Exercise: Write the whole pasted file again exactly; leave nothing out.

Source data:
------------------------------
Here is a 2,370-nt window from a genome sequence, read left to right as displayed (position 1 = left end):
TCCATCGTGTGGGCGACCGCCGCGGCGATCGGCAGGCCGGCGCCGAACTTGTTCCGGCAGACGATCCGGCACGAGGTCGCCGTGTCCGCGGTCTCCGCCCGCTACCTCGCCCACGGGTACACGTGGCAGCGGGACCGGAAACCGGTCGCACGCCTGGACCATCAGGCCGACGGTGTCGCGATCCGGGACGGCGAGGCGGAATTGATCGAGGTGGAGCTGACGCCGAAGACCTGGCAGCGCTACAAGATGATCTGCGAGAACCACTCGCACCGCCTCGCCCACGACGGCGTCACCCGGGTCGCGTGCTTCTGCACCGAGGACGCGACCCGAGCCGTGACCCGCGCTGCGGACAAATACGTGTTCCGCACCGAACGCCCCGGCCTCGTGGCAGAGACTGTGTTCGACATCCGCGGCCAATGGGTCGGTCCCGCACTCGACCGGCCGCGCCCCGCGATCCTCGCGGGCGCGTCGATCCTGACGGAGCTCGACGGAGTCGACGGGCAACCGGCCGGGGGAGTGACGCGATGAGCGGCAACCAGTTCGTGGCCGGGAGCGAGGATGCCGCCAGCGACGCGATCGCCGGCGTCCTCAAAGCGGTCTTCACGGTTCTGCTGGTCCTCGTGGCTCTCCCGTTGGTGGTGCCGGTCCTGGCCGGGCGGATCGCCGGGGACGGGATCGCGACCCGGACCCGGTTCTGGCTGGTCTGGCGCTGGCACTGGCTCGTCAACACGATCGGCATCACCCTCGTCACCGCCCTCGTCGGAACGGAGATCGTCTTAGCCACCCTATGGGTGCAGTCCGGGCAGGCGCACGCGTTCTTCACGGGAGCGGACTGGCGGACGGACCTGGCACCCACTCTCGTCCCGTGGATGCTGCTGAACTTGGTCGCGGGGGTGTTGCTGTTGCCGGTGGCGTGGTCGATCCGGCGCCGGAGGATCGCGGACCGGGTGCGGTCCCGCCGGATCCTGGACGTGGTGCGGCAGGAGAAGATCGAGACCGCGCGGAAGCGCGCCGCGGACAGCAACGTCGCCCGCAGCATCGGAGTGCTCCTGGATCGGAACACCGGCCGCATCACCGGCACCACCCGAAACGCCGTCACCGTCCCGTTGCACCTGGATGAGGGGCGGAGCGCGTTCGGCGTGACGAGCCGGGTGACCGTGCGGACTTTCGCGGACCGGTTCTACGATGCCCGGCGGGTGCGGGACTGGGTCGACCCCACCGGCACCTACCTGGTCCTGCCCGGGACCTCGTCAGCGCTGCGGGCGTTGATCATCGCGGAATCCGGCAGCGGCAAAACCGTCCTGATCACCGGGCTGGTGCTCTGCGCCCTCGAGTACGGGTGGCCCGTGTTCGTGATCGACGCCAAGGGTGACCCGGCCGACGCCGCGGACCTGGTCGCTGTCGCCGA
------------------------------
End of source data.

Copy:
Here is a 2,370-nt window from a genome sequence, read left to right as displayed (position 1 = left end):
TCCATCGTGTGGGCGACCGCCGCGGCGATCGGCAGGCCGGCGCCGAACTTGTTCCGGCAGACGATCCGGCACGAGGTCGCCGTGTCCGCGGTCTCCGCCCGCTACCTCGCCCACGGGTACACGTGGCAGCGGGACCGGAAACCGGTCGCACGCCTGGACCATCAGGCCGACGGTGTCGCGATCCGGGACGGCGAGGCGGAATTGATCGAGGTGGAGCTGACGCCGAAGACCTGGCAGCGCTACAAGATGATCTGCGAGAACCACTCGCACCGCCTCGCCCACGACGGCGTCACCCGGGTCGCGTGCTTCTGCACCGAGGACGCGACCCGAGCCGTGACCCGCGCTGCGGACAAATACGTGTTCCGCACCGAACGCCCCGGCCTCGTGGCAGAGACTGTGTTCGACATCCGCGGCCAATGGGTCGGTCCCGCACTCGACCGGCCGCGCCCCGCGATCCTCGCGGGCGCGTCGATCCTGACGGAGCTCGACGGAGTCGACGGGCAACCGGCCGGGGGAGTGACGCGATGAGCGGCAACCAGTTCGTGGCCGGGAGCGAGGATGCCGCCAGCGACGCGATCGCCGGCGTCCTCAAAGCGGTCTTCACGGTTCTGCTGGTCCTCGTGGCTCTCCCGTTGGTGGTGCCGGTCCTGGCCGGGCGGATCGCCGGGGACGGGATCGCGACCCGGACCCGGTTCTGGCTGGTCTGGCGCTGGCACTGGCTCGTCAACACGATCGGCATCACCCTCGTCACCGCCCTCGTCGGAACGGAGATCGTCTTAGCCACCCTATGGGTGCAGTCCGGGCAGGCGCACGCGTTCTTCACGGGAGCGGACTGGCGGACGGACCTGGCACCCACTCTCGTCCCGTGGATGCTGCTGAACTTGGTCGCGGGGGTGTTGCTGTTGCCGGTGGCGTGGTCGATCCGGCGCCGGAGGATCGCGGACCGGGTGCGGTCCCGCCGGATCCTGGACGTGGTGCGGCAGGAGAAGATCGAGACCGCGCGGAAGCGCGCCGCGGACAGCAACGTCGCCCGCAGCATCGGAGTGCTCCTGGATCGGAACACCGGCCGCATCACCGGCACCACCCGAAACGCCGTCACCGTCCCGTTGCACCTGGATGAGGGGCGGAGCGCGTTCGGCGTGACGAGCCGGGTGACCGTGCGGACTTTCGCGGACCGGTTCTACGATGCCCGGCGGGTGCGGGACTGGGTCGACCCCACCGGCACCTACCTGGTCCTGCCCGGGACCTCGTCAGCGCTGCGGGCGTTGATCATCGCGGAATCCGGCAGCGGCAAAACCGTCCTGATCACCGGGCTGGTGCTCTGCGCCCTCGAGTACGGGTGGCCCGTGTTCGTGATCGACGCCAAGGGTGACCCGGCCGACGCCGCGGACCTGGTCGCTGTCGCCGA